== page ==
Locals Lend a Hand During Baltimore Unrest


Tov PizzaWhile some members of the Jewish community were out in west Baltimore helping clean up trash and debris on Tuesday morning after protests over the death of Freddie Gray turned to rioting and looting, others did their part in northwest Baltimore.

Wednesday morning, members of the Northwest Citizens Patrol were out at the Orthodox day schools during drop-off.

“We were helping at the Orthodox schools to make sure everything was fine,” said Neil Schachter, the organization’s president.

The previous day, with threats of “purges” circulating social media, which did not occur, Frank Storch brought food and water to law enforcement officers staging at Mondawmin Mall, which experienced looting and clashes between what appeared to be high school students and police on Monday.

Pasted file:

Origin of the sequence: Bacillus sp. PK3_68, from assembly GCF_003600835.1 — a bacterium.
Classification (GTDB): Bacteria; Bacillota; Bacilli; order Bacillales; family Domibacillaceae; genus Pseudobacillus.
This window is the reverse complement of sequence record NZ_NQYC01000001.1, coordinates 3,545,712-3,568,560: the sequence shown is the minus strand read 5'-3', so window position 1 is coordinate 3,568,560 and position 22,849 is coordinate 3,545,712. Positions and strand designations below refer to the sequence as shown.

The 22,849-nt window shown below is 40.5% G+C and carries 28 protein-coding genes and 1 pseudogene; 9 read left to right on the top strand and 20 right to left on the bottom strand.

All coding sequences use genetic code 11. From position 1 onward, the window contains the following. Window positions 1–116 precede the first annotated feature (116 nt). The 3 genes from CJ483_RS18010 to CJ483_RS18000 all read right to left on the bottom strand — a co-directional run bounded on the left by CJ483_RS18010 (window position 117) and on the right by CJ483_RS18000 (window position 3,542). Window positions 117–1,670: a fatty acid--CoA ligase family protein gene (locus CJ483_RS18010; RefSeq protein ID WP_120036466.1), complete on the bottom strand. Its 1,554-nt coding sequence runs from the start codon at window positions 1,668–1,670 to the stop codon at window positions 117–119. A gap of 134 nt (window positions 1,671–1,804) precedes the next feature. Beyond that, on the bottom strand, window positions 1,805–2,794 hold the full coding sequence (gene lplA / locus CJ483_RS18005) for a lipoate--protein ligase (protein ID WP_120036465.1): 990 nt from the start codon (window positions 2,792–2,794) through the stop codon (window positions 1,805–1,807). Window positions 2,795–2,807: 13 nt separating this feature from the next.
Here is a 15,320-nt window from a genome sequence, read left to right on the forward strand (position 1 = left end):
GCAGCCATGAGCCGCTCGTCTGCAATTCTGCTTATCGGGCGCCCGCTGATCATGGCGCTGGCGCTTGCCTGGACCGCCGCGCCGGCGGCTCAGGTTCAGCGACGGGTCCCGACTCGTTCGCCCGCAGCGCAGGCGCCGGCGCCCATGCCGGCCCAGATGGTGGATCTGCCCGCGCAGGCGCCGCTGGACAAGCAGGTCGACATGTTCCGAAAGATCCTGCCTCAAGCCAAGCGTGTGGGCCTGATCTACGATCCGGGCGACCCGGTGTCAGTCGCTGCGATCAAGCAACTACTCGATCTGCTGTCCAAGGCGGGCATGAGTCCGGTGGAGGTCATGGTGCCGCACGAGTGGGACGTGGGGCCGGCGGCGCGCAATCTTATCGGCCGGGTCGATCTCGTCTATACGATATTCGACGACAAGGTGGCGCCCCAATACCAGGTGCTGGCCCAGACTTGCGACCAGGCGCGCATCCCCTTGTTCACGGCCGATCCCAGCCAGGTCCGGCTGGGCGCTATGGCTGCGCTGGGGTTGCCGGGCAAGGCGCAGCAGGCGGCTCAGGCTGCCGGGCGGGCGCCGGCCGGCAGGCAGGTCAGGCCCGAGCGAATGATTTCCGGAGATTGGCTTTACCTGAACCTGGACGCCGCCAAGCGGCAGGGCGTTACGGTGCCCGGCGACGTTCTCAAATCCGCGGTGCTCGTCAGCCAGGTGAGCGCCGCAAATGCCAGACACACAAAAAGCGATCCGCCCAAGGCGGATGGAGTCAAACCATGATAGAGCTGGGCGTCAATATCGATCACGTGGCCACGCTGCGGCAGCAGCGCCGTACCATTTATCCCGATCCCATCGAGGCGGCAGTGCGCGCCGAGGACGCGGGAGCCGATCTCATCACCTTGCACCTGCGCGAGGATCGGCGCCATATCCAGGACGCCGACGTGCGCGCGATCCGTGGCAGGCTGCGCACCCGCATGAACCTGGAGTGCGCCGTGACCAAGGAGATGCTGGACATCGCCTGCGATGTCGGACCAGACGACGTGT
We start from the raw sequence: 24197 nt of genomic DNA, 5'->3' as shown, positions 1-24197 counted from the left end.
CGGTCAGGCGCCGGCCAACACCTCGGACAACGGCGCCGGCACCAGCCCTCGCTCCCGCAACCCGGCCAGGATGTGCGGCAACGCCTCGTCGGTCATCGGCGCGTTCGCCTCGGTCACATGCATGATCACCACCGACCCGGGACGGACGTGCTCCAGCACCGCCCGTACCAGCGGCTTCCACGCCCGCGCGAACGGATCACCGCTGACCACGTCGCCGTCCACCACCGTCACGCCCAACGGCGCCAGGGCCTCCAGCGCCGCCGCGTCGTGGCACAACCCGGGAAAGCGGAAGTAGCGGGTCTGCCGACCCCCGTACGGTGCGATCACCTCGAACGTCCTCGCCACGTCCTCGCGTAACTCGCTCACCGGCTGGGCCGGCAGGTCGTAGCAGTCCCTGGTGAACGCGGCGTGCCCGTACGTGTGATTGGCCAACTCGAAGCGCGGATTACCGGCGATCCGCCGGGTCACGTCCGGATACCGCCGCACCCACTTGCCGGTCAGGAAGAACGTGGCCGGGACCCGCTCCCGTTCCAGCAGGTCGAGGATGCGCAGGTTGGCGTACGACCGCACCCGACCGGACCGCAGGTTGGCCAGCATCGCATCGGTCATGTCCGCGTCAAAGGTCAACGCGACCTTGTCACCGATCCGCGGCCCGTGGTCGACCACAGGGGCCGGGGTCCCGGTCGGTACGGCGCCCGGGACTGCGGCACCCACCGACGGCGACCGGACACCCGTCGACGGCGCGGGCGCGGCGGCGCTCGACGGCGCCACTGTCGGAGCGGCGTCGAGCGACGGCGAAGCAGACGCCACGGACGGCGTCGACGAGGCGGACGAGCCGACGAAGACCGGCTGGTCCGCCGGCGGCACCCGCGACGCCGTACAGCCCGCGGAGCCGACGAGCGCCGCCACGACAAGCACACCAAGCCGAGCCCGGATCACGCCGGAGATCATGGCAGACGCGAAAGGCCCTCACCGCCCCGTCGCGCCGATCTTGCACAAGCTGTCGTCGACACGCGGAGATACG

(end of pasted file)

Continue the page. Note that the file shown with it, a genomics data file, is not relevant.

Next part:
“I met up with two former Baltimore County SWAT members and decided to go to the Mondawmin Mall to the staging area where the various police departments and National Guard were set up,” Storch said via email. “I spoke to Ronnie Rosenbluth from Tov Pizza, and David Cohen of Kosher Bite, and we coordinated fresh hot food for the hungry officers. They even had a choice of hotdogs, hamburgers or pizza, with of course, lots of bottled water to go around. We fed hundreds of officers.”

MCVIn Owings Mills, northwest Baltimore County-based motorcycle club, Motorcycle Club Five (MCV), which has several Jewish members, bought 40 pizzas to send downtown. Two of their members, Steve “Precher” Dorn and Mark “Bolt” Bevard are police officers.

“It pulls at our heart strings … the fact that they’re really putting their lives and safety really on the line through the craziness,” Carl “Diesel” Galler, co-vice president and one of the founders of the club. “We did hear that a lot of these guys were doing 16-hour shifts without getting a bite to eat under stressful circumstances.”

Through the club’s charitable arm, MCVcares, club members purchased about 40 pizzas and met Dorn in Owings Mills. He then got the pizzas to officers working downtown.

“We wanted them to go directly to these guys on the frontline,” Galler said.

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